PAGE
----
Truck production, which has already begun to slide steeply from the record highs posted in 1999, will get steadily worse throughout this year and next before flattening out.
But that's not all bad, agreed the six economists and transportation experts who spoke at the Economic Outlook Conference sponsored by the National Truck Equipment Association in Dearborn, Mich., this week.
Lower production may help reduce the glut of used trucks currently on the market.
"Right now, we're seeing a rash of 'drive-through' repossessions," said Dan Lukas of American Commercial Research Co. "The driver parks his truck at the dealership, tosses his keys on the counter and says 'Bye.'"
On the other hand, Lukas said the driver shortage is so intense that many fleets may be obliged to raise driver wages to unprecedented heights. "If fleet drivers start earning $55,000 a year, a lot of owner-operators may have second thoughts about staying in business for themselves and opt to become company drivers."
Heavy truck prices also are languishing, said David Wyss, chief economist for Standard & Poors Data Resources. But he sees them leveling as production gets down to more normal levels from the 1999 sales binge.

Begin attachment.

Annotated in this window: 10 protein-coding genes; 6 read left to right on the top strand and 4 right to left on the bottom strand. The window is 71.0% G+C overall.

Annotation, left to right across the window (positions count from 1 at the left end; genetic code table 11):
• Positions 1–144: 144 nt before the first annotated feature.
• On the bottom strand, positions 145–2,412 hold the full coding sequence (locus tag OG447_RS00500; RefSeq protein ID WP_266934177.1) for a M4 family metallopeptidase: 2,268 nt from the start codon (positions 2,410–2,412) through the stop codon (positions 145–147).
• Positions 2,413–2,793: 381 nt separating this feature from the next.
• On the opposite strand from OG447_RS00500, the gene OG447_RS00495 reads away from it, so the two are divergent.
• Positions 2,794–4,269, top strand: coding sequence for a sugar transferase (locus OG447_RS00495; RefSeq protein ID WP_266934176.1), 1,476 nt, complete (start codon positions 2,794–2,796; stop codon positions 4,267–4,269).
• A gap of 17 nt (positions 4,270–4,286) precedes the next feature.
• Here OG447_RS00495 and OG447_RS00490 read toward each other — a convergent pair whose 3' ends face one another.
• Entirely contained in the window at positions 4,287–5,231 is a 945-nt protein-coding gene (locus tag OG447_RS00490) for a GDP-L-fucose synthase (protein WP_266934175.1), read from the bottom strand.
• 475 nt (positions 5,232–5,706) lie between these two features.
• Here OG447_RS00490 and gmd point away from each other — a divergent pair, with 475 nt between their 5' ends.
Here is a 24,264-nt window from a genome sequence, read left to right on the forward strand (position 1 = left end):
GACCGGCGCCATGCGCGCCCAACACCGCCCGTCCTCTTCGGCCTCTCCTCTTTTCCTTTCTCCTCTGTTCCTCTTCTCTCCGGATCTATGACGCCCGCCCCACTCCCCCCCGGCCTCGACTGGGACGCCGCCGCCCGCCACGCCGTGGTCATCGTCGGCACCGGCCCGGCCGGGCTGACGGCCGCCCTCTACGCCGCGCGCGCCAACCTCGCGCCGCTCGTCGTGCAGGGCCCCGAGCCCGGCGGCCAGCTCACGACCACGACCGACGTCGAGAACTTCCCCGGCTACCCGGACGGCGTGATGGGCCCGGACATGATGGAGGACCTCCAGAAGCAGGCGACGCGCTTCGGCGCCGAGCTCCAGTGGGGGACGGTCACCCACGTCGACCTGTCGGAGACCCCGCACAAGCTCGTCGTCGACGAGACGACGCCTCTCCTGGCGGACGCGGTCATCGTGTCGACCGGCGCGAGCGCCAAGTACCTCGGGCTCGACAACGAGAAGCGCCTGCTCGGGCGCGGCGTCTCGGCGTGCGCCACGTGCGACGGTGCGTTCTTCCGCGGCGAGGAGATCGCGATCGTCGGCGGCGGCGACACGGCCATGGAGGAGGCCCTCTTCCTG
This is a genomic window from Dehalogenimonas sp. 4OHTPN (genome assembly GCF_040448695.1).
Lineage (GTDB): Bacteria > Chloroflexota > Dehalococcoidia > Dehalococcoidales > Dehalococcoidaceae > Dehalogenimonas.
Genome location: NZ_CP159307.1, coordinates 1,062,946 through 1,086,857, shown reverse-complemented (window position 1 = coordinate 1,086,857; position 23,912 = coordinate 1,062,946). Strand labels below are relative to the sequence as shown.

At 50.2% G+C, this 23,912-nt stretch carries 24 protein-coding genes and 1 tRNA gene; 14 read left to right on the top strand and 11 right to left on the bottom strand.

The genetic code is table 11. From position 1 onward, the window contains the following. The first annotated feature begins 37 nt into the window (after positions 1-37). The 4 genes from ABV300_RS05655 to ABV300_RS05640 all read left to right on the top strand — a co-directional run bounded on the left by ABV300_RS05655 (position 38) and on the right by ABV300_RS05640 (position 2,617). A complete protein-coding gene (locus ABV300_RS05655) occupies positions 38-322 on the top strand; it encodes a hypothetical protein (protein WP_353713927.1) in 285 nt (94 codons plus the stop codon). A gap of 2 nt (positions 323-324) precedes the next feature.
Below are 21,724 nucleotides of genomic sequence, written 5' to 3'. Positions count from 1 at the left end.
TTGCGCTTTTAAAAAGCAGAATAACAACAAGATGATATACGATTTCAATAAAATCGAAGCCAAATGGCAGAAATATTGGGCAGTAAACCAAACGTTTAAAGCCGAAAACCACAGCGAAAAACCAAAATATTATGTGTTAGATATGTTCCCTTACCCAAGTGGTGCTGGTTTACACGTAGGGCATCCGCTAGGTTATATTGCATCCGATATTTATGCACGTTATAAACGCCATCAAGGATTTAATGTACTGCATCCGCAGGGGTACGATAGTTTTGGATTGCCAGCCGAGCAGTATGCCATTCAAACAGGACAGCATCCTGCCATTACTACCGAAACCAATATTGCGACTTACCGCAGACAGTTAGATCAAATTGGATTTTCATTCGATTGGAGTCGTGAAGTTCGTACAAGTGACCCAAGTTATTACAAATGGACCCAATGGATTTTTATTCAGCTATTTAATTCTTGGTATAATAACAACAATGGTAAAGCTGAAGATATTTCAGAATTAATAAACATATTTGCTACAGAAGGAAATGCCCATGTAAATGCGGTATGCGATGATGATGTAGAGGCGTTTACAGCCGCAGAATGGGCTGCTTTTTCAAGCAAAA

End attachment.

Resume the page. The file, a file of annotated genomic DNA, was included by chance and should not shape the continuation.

Wyss also predicts the U.S. will lose market share in the world truck market, down from 38% this year to 30% in 2005. The U.S. will continue to be the primary producer of trucks for the Canadian and Mexican markets, but Japan and China will increase market share.
Currently, medium truck production is still holding strong -- actually reaching record levels in the first two quarters. But the experts predicted a 6% falloff by the end of the year and an additional 9% in 2001.
"The decline in heavy-duty truck production in combination with other leading economic indicators provides strong evidence of an economic downturn for segments of the commercial truck and transportation equipment industry," said Stephen Latin- Kasper, NTEA director of market data and research.
Wyss said North America's share of global truck output is expected to decline from 38% in 2000 to 30% in 2005.
None of the six conference participants predicted a major recession. "It takes several months for higher interest rates imposed by the Fed to achieve a slowing of the economy," said Wyss. "That means the economy will continue to soften through at least the middle of next year.
"But Alan Greenspan will jump on the accelerator as soon as he thinks the threat of inflation is over."